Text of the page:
Eating for Better Health – Blood deficiency

Blood Deficiency

A lot of women that come for treatment in the clinic, especially women in their 30’s tod 40’s, are presenting with classic symptoms of blood deficiency. I would like to explain here what I mean when I use the Chinese Term ‘blood deficiency’ and give you an idea of how to change your diet to help you with symptoms such as dry hair and skin, or tiredness and dizziness resulting from this condition.

In Chinese medicine the term ‘blood deficient’ is different from the meaning attached to it in western medicine. Chinese medicine it is not necessarily about chemistry. In Chinese Medicine the approach is more about organising signs and symptoms to analyse what is going on. While in western medicine the GP will look for signs of anaemia and take a blood test looking for a specific deficiency of Hematocrit (the percentage of red blood cells) and your haemoglobin (an oxygen-carrying protein in the blood) a Chinese doctor will look at your complexion, tongue, pulse and ask you about all the signs and symptoms that you may have.

Signs and symptoms of blood deficiency:

Pale complexion, pale lips, dizziness, poor memory, numbness, blurred vision or spots, insomnia, amenorrhea or scanty periods and depression or anxiety. A woman that suffers from blood deficiency for a long time could also have signs of dry skin, dry hair and even some type of skin disease, Your tongue may look pale and slightly dry while your pulse may feel choppy or fine. Of course if you are already diagnosed with anaemia it is useful to know and likewise for your blood tests, they are important.  But in Chinese medicine we are trying to detect the imbalances in the body before they are more serious, or before they are showing on tests.

It is important to say that suffering from ‘blood deficiency’ does not mean that you have to show all the signs described above all together and you may be showing other signs as well, but it is a good example of a typical collection of possible symptoms indicating blood deficiency.

Getting you on the right track

In order to start building your blood and helping to get your body back into balance and to make you feel well and vibrant again, I can use specific points for blood tonification. For example – Bl17 is a strong and influential point to invigorate the blood  which is located on your back combined with other points that are more specific for your symptoms i.e. –  St36  in your leg for your energy levels or Ht 7 in your wrist for any anxiety you may experience.


I will probably recommend adding to your diet specific foods to encourage a healthy blood and increase the absorption of those foods. There is a correlation between your digestive system and the creation of blood. Eating the right foods is not always enough, I need to build the ‘stomach/Spleen Qi’ and disperse ‘dampness’ if there is any as well.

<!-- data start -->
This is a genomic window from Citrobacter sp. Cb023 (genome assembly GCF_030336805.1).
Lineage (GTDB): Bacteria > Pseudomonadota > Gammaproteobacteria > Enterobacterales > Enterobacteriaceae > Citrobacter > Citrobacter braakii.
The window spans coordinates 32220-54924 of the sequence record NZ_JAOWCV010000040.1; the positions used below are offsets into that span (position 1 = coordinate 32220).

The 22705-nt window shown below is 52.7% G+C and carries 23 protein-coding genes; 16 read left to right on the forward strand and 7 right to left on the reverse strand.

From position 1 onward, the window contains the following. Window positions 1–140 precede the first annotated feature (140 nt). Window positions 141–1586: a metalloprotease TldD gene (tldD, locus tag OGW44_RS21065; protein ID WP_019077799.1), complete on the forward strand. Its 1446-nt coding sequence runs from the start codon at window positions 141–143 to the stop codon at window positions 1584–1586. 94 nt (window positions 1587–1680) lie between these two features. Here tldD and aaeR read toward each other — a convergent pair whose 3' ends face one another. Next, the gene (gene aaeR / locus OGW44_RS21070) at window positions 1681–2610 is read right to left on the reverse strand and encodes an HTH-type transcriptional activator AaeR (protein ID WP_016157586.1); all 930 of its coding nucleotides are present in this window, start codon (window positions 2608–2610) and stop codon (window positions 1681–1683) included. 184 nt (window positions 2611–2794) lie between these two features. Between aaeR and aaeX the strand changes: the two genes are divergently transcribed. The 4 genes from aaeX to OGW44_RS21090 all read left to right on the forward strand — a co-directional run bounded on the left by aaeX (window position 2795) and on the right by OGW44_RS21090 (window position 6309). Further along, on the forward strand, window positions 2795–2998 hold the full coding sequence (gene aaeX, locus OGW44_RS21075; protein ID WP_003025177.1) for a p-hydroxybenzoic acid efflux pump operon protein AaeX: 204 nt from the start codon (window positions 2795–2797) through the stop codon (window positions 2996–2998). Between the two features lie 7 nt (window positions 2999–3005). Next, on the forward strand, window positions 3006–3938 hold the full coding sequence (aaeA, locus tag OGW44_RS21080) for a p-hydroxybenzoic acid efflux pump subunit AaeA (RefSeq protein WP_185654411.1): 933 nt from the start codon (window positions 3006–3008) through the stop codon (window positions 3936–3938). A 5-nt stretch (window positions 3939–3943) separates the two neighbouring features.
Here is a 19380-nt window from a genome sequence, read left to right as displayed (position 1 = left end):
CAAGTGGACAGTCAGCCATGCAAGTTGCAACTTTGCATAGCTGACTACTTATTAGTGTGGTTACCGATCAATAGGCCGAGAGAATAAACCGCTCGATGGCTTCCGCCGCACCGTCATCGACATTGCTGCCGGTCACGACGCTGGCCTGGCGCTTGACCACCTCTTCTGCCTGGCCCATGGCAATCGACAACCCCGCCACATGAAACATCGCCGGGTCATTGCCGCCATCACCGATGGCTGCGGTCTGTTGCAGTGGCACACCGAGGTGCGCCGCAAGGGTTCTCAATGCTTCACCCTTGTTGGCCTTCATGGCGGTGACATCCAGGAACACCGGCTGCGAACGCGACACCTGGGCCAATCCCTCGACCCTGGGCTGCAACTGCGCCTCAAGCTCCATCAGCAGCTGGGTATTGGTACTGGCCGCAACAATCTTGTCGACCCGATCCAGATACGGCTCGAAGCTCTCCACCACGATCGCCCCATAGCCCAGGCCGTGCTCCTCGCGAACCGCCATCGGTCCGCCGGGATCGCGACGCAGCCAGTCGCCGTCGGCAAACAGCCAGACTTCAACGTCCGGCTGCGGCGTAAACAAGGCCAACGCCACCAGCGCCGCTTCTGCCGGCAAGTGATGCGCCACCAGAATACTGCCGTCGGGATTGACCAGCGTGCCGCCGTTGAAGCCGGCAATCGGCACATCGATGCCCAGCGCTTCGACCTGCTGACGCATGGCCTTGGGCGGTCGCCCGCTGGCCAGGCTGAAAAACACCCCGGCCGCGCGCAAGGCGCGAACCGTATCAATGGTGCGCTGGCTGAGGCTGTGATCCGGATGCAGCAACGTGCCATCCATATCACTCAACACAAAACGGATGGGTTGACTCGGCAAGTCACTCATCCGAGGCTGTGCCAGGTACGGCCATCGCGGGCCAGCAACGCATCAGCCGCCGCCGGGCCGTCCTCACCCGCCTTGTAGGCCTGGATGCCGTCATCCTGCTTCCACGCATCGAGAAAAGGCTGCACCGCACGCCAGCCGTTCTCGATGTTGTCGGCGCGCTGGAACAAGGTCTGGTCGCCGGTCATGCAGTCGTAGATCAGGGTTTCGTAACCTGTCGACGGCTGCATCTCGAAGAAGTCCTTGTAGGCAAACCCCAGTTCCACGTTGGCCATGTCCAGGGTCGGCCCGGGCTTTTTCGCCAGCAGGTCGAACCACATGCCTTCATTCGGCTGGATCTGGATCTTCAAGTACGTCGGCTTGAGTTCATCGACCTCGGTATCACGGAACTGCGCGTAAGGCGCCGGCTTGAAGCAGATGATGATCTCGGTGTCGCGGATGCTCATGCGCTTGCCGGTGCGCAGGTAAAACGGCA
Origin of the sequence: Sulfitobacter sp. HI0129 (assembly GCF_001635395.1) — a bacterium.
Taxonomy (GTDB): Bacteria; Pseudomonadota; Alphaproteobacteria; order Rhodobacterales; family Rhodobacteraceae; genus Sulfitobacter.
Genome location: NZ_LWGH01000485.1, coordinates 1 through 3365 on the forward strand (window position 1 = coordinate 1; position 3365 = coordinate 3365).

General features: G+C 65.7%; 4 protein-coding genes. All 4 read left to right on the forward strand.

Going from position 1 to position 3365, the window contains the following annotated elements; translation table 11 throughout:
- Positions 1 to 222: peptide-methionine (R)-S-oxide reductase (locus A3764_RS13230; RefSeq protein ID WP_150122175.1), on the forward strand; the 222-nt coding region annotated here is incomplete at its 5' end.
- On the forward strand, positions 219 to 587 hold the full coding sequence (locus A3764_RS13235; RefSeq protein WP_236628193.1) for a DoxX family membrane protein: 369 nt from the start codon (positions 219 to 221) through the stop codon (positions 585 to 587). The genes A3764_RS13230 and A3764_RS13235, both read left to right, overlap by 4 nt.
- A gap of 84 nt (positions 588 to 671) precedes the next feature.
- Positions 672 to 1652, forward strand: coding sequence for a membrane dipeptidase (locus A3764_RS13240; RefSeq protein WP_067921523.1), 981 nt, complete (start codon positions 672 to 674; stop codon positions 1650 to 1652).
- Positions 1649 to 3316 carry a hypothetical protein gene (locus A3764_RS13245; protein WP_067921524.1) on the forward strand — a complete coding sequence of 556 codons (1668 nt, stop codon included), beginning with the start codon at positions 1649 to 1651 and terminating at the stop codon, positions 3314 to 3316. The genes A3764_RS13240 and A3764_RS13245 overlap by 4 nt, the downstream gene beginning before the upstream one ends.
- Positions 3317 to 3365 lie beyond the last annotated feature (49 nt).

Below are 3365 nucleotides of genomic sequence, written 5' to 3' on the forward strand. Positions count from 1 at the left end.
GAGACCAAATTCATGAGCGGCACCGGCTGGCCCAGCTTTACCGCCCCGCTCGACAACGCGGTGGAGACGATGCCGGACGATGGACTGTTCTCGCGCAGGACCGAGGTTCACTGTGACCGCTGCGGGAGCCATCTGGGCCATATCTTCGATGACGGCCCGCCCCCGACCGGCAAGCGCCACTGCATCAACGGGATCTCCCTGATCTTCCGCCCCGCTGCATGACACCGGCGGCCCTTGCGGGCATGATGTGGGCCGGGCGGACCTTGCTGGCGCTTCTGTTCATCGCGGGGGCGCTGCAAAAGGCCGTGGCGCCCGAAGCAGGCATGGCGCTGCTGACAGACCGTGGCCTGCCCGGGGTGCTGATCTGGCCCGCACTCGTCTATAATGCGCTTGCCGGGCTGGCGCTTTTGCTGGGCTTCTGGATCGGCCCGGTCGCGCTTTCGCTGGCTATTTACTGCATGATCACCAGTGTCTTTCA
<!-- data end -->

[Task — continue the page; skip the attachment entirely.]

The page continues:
Food to nourish and strengthen the blood

The nutrients that are most needed are; ironfolic acidB12 and a good amount of protein. For iron absorption there needs to be also vitamin C, B and copper.

There is iron in plant foods such as legumes, most vegetables and whole grains. In their unrefined states they will also have the available protein, copper and B vitamin that is needed in order to absorb the iron. Vitamin C will be available in cabbage, bell peppers, broccoli, sprouts, parsley and rose hip tea. In fact, vitamin C will be in nearly all fresh fruit and vegetables but you have to keep in mind that most fruits are very cooling and if there is a cold or general deficiency it is not always recommended.

Seaweed and micro-algae such as spirulina are one way of building blood but in cases of weak digestive Qi, one should be careful with seaweed.

Folic acid is usually lost in prolonged cooking of micro algae, sprouts and leafy greens. The best cooking method is lightly steamed.

Animal products such as chicken or beef will help when blood deficiency is severe.

Including all that in your diet may not be the only thing we need to do .Every organ works with an other and every process in the body is a result of one before it. The symptoms you may have can also come from imbalance or deficiency in specific organs and you may need to add some more to your diet to help with those. For example, if you have kidney deficiency as well such as coldness in the body, lower back ache, or fatigue, we will add to your diet lamb or beef kidney.

It is important to keep in mind that in Chinese medicine it is not only about vitamins or minerals. It is hard to summarise and explain in short so many things that we have to take into consideration other than your initial symptoms or the reason that brought you to clinic. Even if we diagnose that you suffer from blood deficiency, we still need to consider which other organs are involved, what is the condition of your body, is it cold, is it hot, is it mixed? Is your energy moving smoothly or were you so deficient that it is stagnant now?

Considering foods is also considering their properties. As you probably noticed, I mentioned before that each food has its own energy and flavour, and it is very important for everyone to include in their diet, foods to suit to their condition. For example, a person that tends to be hot should be careful when consuming foods that are warm to hot in temperature and in the same way a person that tends to be cold had better avoid foods that are cool to cold in their energy. How you prepare your food also plays a part, whether it’s raw, boiled, grilled or steamed. It is always best to seek advice from a qualified Chinese Medicine practitioner , to be diagnosed properly and be advised about the most suitable diet for you.

If you are interested in reading more – these are three sources that I used in writing this blog posts: